# How to calcualte the Big-O complexity of the following algorithm?

I have been trying to calculate the Big-O of the following algorithm and it is coming out to be O(n^5) for me. I don't know what the correct answer is but most of my colleagues are getting O(n^3).

for(i=1;i<=n;i++)
{
for(j=1 ; j <= i*i ; j++)
{
for(k=1 ; k<= n/2 ; k++)
{
x = y + z;
}
}
}


What I did was start from the innermost loop. So I calculated that the innermost loop will run n/2 times, then I went to the second nested for loop which will run i^2 times and from the outermost loop will run i times as i varies from 1 to n. This would mean that the second nested for loop will run a total of Sigma(i^2) from i=1 to i=n so a total of n*(n+1)*(2n+1)/6 times. So the total amount that the code would run came out to be in the order of n^5 so I concluded that the order must be O(n^5). Is there something wrong with this approach and the answer that I calculated?

I have just started with DSA and this was my first assignment so apologies for any basic mistakes that I might have made.

• I don't follow so a total of ($O(n^3)$) in combination with total [came out] $O(n^5)$ - can you present each step? Aug 30 '20 at 6:55
• I multiplied the times all the loops run. 1st loop runs n times, 2nd one runs (2n^3 + 3n^2 + n)/6 times and the 3rd one runs n/2 times. So the maximum degree of n comes out to be 5 on multiplication. Aug 30 '20 at 8:33
• "loose language" and, depending on interpretation, not the way to go. For the third one see, e.g., BearAqua's answer. Aug 30 '20 at 8:51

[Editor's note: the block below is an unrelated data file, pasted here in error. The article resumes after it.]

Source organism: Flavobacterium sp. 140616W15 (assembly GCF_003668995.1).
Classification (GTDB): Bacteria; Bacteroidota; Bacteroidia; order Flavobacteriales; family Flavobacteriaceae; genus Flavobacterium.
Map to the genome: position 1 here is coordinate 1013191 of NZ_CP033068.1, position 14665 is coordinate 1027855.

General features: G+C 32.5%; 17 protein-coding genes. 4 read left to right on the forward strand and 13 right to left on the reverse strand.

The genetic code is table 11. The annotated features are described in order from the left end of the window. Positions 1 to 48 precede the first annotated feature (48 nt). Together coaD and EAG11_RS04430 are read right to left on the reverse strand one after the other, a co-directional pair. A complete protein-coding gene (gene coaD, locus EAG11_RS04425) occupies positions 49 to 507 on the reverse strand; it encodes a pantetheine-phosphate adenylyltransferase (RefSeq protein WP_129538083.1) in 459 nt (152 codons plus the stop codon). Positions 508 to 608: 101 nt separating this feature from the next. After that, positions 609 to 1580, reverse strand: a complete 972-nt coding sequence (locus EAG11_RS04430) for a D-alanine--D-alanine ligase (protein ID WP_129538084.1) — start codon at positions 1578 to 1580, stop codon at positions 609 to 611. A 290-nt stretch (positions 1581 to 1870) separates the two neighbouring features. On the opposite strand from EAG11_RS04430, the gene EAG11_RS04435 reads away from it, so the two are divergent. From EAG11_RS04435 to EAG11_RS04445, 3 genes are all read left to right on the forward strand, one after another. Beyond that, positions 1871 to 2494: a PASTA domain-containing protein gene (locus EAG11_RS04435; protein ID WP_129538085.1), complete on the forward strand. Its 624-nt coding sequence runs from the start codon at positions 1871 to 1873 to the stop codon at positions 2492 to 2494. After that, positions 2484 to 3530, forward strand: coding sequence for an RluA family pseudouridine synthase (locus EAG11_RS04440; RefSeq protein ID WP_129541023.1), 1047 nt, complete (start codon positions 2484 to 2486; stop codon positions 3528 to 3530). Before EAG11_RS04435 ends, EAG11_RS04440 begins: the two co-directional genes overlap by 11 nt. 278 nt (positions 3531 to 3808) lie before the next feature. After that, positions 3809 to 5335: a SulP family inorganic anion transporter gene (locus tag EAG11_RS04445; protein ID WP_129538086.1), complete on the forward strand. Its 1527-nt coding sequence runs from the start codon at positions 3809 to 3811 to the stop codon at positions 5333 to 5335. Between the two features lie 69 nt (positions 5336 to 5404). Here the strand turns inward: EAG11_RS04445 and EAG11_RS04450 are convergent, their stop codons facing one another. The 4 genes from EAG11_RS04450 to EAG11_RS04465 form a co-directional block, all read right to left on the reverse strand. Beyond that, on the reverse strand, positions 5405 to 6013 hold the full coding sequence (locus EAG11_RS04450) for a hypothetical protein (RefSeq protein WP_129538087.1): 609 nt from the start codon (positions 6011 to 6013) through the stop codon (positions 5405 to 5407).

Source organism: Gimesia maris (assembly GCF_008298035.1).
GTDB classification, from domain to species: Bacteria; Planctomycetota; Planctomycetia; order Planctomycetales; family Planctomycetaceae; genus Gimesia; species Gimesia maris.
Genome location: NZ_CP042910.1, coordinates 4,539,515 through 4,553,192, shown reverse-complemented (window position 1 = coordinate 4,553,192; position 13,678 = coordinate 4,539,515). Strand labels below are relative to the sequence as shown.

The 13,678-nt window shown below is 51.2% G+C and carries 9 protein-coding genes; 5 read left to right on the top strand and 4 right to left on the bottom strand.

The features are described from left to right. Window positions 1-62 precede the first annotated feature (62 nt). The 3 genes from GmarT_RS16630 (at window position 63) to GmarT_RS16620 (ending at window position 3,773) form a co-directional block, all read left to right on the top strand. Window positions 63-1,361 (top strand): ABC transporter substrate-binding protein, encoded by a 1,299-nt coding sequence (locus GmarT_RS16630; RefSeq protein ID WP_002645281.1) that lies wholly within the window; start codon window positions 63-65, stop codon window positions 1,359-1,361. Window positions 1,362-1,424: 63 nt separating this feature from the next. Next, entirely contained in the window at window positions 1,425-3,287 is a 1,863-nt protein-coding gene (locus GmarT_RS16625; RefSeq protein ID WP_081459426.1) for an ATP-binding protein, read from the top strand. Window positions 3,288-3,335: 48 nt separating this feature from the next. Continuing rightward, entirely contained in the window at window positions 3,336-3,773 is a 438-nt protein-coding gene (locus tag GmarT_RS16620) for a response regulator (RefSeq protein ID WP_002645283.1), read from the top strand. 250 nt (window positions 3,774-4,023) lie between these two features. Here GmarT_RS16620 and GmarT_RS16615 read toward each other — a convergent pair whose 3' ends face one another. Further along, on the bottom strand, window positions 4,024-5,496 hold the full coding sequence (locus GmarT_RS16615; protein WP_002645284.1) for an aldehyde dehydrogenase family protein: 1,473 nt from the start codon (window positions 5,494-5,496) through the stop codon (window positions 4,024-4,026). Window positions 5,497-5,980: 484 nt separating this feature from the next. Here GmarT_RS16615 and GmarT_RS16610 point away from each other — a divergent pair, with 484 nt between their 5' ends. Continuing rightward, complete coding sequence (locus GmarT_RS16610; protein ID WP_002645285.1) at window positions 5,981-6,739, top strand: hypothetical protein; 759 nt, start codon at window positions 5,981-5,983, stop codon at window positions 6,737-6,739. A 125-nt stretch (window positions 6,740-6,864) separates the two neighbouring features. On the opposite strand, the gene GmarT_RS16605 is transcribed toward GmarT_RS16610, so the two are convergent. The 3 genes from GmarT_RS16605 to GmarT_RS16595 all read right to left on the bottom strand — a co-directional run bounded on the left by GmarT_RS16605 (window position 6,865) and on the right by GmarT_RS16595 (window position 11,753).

for(i=1;i<=n;i++)
{
for(j=1 ; j <= i*i ; j++)
{
for(k=1 ; k<= n/2 ; k++)
{
x = y + z;
}
}
}



The triple-nested loop is equivalent to the summation $$\sum_{i=1}^{n}\sum_{j=1}^{i^2} \sum_{k=1}^{n/2} 1$$ $$=\frac{n}{2}(\sum_{i=1}^{n}\sum_{j=1}^{i^2}1)$$ $$=\frac{n}{2}(\sum_{i=1}^{n}i^2)$$ $$=\frac{n}{2} \cdot (\frac{1}{6}n(n+1)(2n+1))$$ $$=O(n^4)$$

In terms of actual code efficiency, since x=y+z is invariant in the loop, any good optimizing compiler will extract the statement out of the loop (in compiler-speak, hoist the statement to loop preheader), hence making the compiled code run in $$O(1)$$.

• can this summation method be used for calculating the order of all multiple nested loop problems? Aug 30 '20 at 8:51
• @RavishJha I wouldn't really call it a "method", but it depends on how you define "all multiple nested loop problems." For instance, it becomes more complicated when recursion is involved in the inner loop. Aug 30 '20 at 15:19